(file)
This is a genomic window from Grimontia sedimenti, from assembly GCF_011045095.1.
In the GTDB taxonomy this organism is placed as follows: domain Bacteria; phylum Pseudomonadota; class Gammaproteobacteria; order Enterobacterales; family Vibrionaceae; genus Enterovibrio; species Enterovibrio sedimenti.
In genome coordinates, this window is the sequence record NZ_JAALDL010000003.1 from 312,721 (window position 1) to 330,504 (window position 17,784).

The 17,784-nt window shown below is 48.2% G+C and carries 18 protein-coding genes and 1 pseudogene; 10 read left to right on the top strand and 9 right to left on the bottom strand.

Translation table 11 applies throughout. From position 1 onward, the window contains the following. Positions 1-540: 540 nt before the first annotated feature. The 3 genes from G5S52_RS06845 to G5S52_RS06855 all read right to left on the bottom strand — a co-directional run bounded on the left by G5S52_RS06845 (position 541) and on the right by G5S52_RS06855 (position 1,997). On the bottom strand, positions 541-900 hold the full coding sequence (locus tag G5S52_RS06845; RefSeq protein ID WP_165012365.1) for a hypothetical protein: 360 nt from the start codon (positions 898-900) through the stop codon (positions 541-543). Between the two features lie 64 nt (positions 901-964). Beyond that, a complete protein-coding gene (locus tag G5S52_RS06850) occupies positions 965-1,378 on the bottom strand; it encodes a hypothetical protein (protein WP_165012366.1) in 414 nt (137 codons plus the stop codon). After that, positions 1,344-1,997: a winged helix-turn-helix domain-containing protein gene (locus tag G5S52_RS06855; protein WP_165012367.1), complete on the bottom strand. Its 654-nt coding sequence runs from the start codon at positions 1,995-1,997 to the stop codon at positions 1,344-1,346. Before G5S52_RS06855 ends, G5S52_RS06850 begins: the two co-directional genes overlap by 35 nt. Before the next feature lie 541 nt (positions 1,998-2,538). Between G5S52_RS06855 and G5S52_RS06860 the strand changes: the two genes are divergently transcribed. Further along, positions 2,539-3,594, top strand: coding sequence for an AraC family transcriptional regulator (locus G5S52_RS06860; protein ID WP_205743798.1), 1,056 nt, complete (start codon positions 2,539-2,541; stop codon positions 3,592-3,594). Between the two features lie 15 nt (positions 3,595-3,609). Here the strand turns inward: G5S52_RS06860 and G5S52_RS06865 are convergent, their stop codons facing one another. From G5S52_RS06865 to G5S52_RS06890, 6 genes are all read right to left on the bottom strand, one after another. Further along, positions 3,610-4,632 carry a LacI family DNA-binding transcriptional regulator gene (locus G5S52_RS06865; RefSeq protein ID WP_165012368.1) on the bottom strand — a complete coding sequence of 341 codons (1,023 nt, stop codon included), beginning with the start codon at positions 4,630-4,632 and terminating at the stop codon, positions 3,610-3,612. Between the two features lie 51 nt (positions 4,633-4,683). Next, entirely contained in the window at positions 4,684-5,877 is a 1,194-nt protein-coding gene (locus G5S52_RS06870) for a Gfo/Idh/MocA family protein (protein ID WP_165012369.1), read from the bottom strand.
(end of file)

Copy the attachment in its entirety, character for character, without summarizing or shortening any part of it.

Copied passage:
This is a genomic window from Grimontia sedimenti, from assembly GCF_011045095.1.
In the GTDB taxonomy this organism is placed as follows: domain Bacteria; phylum Pseudomonadota; class Gammaproteobacteria; order Enterobacterales; family Vibrionaceae; genus Enterovibrio; species Enterovibrio sedimenti.
In genome coordinates, this window is the sequence record NZ_JAALDL010000003.1 from 312,721 (window position 1) to 330,504 (window position 17,784).

The 17,784-nt window shown below is 48.2% G+C and carries 18 protein-coding genes and 1 pseudogene; 10 read left to right on the top strand and 9 right to left on the bottom strand.

Translation table 11 applies throughout. From position 1 onward, the window contains the following. Positions 1-540: 540 nt before the first annotated feature. The 3 genes from G5S52_RS06845 to G5S52_RS06855 all read right to left on the bottom strand — a co-directional run bounded on the left by G5S52_RS06845 (position 541) and on the right by G5S52_RS06855 (position 1,997). On the bottom strand, positions 541-900 hold the full coding sequence (locus tag G5S52_RS06845; RefSeq protein ID WP_165012365.1) for a hypothetical protein: 360 nt from the start codon (positions 898-900) through the stop codon (positions 541-543). Between the two features lie 64 nt (positions 901-964). Beyond that, a complete protein-coding gene (locus tag G5S52_RS06850) occupies positions 965-1,378 on the bottom strand; it encodes a hypothetical protein (protein WP_165012366.1) in 414 nt (137 codons plus the stop codon). After that, positions 1,344-1,997: a winged helix-turn-helix domain-containing protein gene (locus tag G5S52_RS06855; protein WP_165012367.1), complete on the bottom strand. Its 654-nt coding sequence runs from the start codon at positions 1,995-1,997 to the stop codon at positions 1,344-1,346. Before G5S52_RS06855 ends, G5S52_RS06850 begins: the two co-directional genes overlap by 35 nt. Before the next feature lie 541 nt (positions 1,998-2,538). Between G5S52_RS06855 and G5S52_RS06860 the strand changes: the two genes are divergently transcribed. Further along, positions 2,539-3,594, top strand: coding sequence for an AraC family transcriptional regulator (locus G5S52_RS06860; protein ID WP_205743798.1), 1,056 nt, complete (start codon positions 2,539-2,541; stop codon positions 3,592-3,594). Between the two features lie 15 nt (positions 3,595-3,609). Here the strand turns inward: G5S52_RS06860 and G5S52_RS06865 are convergent, their stop codons facing one another. From G5S52_RS06865 to G5S52_RS06890, 6 genes are all read right to left on the bottom strand, one after another. Further along, positions 3,610-4,632 carry a LacI family DNA-binding transcriptional regulator gene (locus G5S52_RS06865; RefSeq protein ID WP_165012368.1) on the bottom strand — a complete coding sequence of 341 codons (1,023 nt, stop codon included), beginning with the start codon at positions 4,630-4,632 and terminating at the stop codon, positions 3,610-3,612. Between the two features lie 51 nt (positions 4,633-4,683). Next, entirely contained in the window at positions 4,684-5,877 is a 1,194-nt protein-coding gene (locus G5S52_RS06870) for a Gfo/Idh/MocA family protein (protein ID WP_165012369.1), read from the bottom strand.